After an initial deal fell apart amidst controversy and allegations of political favoritism, state officials will soon start searching for a new company to operate video slot machines at the Aqueduct Racetrack. Unlike the previous round of bidding that ended with Gov. Paterson's selection of the Aqueduct Entertainment Group, this time the Governor's office will actually establish a set criteria that will be used to judge applicants. "We want to limit the leaders' involvement," a Paterson official told the Daily News.

The new selection process would function more like a normal state bid, with the Lottery Division reviewing applicants and choosing the one that offers "the best value," the Governor's office source said. Then, legislative leaders and Paterson's staff would review the research to see if they can achieve "concurrence." Senate Democratic leader John Sampson says it would be better for officials to quickly select one of the bidders that lost out on the previous round of applications, so the state can collect $300 million in licensing fees needed to balance the budget. Aqueduct Entertainment Group plans to contest the state's decision to begin searching for a new casino operator.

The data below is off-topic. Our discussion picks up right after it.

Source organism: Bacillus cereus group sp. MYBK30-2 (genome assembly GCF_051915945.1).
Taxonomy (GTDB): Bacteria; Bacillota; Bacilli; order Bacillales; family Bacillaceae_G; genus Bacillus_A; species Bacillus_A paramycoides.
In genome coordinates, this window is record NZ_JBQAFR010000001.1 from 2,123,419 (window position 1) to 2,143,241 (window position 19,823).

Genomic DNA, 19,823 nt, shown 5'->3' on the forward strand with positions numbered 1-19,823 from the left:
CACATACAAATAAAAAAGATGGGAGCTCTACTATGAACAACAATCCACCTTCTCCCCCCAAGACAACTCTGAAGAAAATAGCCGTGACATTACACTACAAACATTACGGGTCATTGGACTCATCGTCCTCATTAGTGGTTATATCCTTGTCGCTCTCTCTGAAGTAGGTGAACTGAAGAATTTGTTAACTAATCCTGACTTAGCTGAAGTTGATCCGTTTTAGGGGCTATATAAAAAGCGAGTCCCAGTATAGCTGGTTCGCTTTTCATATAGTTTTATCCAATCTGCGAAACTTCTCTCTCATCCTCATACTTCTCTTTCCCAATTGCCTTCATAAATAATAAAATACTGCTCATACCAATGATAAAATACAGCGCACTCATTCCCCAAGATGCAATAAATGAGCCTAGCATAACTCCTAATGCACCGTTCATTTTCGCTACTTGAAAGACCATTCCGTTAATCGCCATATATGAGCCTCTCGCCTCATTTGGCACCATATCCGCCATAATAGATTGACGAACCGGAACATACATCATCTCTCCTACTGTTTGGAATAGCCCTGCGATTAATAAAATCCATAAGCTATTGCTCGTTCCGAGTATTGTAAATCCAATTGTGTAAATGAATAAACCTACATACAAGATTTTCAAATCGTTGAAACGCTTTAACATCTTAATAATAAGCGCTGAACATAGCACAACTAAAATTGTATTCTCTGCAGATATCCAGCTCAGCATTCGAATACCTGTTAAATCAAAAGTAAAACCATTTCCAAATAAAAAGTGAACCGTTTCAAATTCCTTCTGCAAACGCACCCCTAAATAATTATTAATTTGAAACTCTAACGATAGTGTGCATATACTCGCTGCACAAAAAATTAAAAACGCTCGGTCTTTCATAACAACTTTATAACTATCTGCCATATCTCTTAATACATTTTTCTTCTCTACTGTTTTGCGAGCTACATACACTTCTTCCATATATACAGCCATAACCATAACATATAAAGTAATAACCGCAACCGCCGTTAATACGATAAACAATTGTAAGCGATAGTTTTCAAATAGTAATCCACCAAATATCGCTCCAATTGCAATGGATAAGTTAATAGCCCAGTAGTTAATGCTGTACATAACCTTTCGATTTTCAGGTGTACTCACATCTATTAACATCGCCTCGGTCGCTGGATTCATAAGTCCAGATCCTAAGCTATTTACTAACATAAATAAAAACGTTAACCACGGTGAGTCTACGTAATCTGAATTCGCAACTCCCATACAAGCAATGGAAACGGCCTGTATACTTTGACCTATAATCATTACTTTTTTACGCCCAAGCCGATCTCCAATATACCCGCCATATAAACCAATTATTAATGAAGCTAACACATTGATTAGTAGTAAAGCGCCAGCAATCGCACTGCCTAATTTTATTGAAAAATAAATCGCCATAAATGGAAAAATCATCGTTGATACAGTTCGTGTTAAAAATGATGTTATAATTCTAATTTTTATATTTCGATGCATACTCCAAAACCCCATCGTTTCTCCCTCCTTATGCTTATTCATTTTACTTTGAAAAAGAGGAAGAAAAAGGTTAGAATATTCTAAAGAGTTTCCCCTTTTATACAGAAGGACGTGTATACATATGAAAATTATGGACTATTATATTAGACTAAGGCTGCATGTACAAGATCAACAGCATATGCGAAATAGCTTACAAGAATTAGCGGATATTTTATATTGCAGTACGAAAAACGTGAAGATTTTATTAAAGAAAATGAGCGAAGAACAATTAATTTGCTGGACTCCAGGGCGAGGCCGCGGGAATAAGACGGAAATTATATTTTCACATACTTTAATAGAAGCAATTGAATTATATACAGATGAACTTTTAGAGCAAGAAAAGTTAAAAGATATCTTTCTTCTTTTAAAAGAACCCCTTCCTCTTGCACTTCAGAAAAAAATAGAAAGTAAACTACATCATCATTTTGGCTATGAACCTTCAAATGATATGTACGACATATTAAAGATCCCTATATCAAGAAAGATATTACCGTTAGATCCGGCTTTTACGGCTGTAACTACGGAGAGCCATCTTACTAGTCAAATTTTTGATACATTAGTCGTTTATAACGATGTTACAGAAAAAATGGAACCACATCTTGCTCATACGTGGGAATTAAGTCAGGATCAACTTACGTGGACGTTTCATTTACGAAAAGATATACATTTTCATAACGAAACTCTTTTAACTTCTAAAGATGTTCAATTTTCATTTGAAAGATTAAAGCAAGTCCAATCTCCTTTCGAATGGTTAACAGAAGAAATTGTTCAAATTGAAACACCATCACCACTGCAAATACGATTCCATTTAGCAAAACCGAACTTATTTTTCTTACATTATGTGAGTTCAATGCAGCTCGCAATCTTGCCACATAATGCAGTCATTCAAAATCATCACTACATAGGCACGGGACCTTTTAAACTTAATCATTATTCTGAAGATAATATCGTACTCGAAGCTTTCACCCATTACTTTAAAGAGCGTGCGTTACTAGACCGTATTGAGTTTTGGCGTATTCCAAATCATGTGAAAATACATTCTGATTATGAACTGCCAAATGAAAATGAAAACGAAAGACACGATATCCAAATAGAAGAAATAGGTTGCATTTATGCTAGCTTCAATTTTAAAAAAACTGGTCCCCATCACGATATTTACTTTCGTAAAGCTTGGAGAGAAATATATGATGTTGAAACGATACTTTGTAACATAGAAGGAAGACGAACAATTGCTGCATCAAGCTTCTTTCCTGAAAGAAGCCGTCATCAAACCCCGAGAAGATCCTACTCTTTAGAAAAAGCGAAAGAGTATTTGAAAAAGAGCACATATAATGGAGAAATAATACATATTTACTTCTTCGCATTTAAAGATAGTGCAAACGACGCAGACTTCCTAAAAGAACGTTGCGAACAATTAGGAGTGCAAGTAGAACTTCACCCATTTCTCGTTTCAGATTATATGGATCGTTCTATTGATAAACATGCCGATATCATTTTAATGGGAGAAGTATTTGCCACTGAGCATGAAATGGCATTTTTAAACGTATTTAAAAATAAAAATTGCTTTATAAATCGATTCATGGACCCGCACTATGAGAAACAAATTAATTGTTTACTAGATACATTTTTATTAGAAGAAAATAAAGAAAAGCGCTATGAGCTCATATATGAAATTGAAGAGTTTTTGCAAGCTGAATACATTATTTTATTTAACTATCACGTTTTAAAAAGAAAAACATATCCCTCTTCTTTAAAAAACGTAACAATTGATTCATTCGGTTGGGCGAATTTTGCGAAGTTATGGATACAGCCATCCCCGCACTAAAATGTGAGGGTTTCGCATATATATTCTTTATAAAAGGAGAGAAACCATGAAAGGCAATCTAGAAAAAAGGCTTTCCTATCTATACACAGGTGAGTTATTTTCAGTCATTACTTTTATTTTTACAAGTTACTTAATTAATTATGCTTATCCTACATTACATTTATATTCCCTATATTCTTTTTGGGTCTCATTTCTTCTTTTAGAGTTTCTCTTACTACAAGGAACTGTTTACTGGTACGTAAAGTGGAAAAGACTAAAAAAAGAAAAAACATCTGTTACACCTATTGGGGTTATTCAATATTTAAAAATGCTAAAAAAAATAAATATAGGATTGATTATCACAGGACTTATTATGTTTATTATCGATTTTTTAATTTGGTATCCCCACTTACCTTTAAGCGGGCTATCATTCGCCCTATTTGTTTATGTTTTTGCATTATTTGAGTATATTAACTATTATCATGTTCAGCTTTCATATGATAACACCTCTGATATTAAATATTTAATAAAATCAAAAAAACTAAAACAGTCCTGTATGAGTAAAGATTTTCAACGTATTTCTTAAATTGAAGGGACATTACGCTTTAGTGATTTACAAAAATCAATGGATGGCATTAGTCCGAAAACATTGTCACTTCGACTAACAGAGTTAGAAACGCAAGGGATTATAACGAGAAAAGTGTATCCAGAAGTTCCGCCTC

Despite the tumultuous bidding process, companies are eager to operate 4,500 video slot machines in the Queens facility—and that's not just because the winning bidder is expected to make about $180 million per year. According to the Times, gaming experts think video slot machines are a sign that legalized gambling might come to the region, and casino companies want a foot in the door. "Sure, they'd like to have a full-fledged casino ultimately," said gambling opponent state Sen. Frank Padavan. "The people who are in this business are in the business to milk it for all it's worth."